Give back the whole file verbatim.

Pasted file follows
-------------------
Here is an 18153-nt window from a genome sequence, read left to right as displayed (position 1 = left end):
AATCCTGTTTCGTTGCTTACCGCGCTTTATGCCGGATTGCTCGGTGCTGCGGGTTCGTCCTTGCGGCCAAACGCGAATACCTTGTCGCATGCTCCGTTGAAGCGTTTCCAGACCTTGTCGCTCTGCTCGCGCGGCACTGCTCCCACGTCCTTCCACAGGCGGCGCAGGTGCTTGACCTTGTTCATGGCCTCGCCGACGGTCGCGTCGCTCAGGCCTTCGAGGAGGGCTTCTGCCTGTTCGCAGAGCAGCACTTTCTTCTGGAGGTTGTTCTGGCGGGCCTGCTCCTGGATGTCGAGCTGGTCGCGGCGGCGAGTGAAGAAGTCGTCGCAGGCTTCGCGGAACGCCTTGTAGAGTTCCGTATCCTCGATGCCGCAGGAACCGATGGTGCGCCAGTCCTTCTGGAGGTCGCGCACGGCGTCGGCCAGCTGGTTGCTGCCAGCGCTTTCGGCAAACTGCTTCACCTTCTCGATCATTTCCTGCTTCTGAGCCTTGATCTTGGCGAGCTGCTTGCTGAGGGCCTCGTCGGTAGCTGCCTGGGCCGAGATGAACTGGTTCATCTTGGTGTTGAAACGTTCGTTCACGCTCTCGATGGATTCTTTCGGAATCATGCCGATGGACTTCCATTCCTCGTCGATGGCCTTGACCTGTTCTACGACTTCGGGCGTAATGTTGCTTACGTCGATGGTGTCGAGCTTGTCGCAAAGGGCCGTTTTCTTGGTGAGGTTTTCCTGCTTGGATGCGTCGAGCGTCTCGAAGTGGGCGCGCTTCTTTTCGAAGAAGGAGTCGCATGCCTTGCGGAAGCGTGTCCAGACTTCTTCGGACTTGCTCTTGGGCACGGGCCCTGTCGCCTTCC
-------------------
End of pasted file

Here is an 18153-nt window from a genome sequence, read left to right as displayed (position 1 = left end):
AATCCTGTTTCGTTGCTTACCGCGCTTTATGCCGGATTGCTCGGTGCTGCGGGTTCGTCCTTGCGGCCAAACGCGAATACCTTGTCGCATGCTCCGTTGAAGCGTTTCCAGACCTTGTCGCTCTGCTCGCGCGGCACTGCTCCCACGTCCTTCCACAGGCGGCGCAGGTGCTTGACCTTGTTCATGGCCTCGCCGACGGTCGCGTCGCTCAGGCCTTCGAGGAGGGCTTCTGCCTGTTCGCAGAGCAGCACTTTCTTCTGGAGGTTGTTCTGGCGGGCCTGCTCCTGGATGTCGAGCTGGTCGCGGCGGCGAGTGAAGAAGTCGTCGCAGGCTTCGCGGAACGCCTTGTAGAGTTCCGTATCCTCGATGCCGCAGGAACCGATGGTGCGCCAGTCCTTCTGGAGGTCGCGCACGGCGTCGGCCAGCTGGTTGCTGCCAGCGCTTTCGGCAAACTGCTTCACCTTCTCGATCATTTCCTGCTTCTGAGCCTTGATCTTGGCGAGCTGCTTGCTGAGGGCCTCGTCGGTAGCTGCCTGGGCCGAGATGAACTGGTTCATCTTGGTGTTGAAACGTTCGTTCACGCTCTCGATGGATTCTTTCGGAATCATGCCGATGGACTTCCATTCCTCGTCGATGGCCTTGACCTGTTCTACGACTTCGGGCGTAATGTTGCTTACGTCGATGGTGTCGAGCTTGTCGCAAAGGGCCGTTTTCTTGGTGAGGTTTTCCTGCTTGGATGCGTCGAGCGTCTCGAAGTGGGCGCGCTTCTTTTCGAAGAAGGAGTCGCATGCCTTGCGGAAGCGTGTCCAGACTTCTTCGGACTTGCTCTTGGGCACGGGCCCTGTCGCCTTCC